The Rams Shop

By Kenneth Arthur | Turf Show Times

Amid rumors that he could holdout for more money, what should the NFL’s highest-paid DT ask for?

Rumors that star defensive lineman Aaron Donald is open to retiring this year have been rampant since the morning of the Super Bowl. This could be nothing more than a rumor without merit, it could be posturing for a new contract, or Donald could be seriously considering a massive change in his life that leads to an early retirement.

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But if it is posturing for a new contract, what would that cost the Los Angeles Rams and at what point should they tell the best defensive player of his generation, “No”?

Right now, Aaron Donald is on a six-year, $135 million contract with $86.8 million in total guarantees and it ties Donald to the Rams through 2024. Donald has a $9.25 million base salary in 2022 — $5 million is guaranteed — and that becomes a $14 million base salary in 2023 and a $16.75 million base salary in 2024.

Courtesy: OvertheCap.com

Donald’s $22.5 million annual salary is $1.5 million more than Leonard Williams and DeForest Buckner, tied as the second-highest paid defensive tackles in the NFL. The $50 million full guarantee is $5 million more than Williams’, and the $86.9 total guarantee is almost $27 million more than second-place Chris Jones.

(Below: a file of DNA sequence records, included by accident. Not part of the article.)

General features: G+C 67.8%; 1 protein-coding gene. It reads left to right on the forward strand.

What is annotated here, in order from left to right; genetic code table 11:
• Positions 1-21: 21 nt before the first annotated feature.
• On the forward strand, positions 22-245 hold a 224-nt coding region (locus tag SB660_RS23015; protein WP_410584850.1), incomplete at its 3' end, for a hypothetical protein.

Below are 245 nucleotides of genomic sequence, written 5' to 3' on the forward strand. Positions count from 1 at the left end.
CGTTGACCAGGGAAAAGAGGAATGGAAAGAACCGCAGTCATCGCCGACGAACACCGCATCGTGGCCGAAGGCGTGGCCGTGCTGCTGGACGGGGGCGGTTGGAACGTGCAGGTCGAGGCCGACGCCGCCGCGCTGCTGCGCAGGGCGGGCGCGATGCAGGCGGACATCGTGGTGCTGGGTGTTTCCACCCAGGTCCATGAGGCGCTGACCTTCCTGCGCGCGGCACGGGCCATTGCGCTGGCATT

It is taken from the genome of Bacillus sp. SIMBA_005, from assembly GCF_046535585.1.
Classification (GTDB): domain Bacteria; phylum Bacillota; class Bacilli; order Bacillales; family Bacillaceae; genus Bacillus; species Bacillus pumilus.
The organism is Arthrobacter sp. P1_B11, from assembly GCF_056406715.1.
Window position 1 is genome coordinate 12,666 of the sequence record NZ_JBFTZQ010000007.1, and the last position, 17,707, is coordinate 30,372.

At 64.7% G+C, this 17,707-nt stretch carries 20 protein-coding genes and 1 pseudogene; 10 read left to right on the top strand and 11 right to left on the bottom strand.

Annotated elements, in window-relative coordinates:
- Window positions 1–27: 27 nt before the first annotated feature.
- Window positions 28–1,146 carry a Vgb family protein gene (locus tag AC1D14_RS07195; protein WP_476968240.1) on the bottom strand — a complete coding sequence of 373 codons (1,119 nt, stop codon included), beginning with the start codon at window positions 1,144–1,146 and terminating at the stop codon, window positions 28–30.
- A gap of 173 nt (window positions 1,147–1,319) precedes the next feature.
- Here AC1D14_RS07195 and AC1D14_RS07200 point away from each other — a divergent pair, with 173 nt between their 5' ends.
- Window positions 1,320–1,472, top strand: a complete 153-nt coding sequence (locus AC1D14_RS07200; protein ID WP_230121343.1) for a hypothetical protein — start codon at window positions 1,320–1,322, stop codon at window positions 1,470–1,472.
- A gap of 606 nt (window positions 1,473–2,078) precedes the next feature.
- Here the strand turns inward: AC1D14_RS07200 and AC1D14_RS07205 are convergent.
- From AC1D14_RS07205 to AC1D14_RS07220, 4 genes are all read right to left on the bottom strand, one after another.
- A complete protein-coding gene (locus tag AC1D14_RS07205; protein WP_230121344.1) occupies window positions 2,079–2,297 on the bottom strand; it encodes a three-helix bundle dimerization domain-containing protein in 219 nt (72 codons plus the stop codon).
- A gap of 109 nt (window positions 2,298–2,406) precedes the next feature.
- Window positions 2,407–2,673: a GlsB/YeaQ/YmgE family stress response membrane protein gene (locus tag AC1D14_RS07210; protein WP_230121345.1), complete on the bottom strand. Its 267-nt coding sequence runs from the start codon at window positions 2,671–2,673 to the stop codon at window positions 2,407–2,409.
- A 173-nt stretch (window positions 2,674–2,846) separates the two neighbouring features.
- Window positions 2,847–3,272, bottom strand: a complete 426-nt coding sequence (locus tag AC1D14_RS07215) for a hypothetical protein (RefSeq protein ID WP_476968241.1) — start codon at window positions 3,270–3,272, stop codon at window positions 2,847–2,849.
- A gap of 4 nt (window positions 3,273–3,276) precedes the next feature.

However, Aaron Donald transcends the “defensive tackle” position and he should be categorized as simply the NFL’s best defensive player.

Under those terms, Aaron Donald is still paid more than any cornerback, safety, and inside/off-ball linebacker in the NFL. But among edge rushers, Donald has room for more money to catch up to the highest-paid defensive players.

There are now five edge rushers who make more per year than Donald, including T.J. Watt ($28 million APY), Joey Bosa ($27 million), Myles Garrett ($25 million), Khalil Mack ($23.5 million), and Maxx Crosby ($23.5 million). It’s really when you get to Mack and Crosby that it becomes apparent why Donald would be confused about his $22.5 million APY these days, even if those are the terms that he agreed to when he signed the deal, knowing that within a couple of years his contract figures would be outpaced by those who agreed to deals after him.

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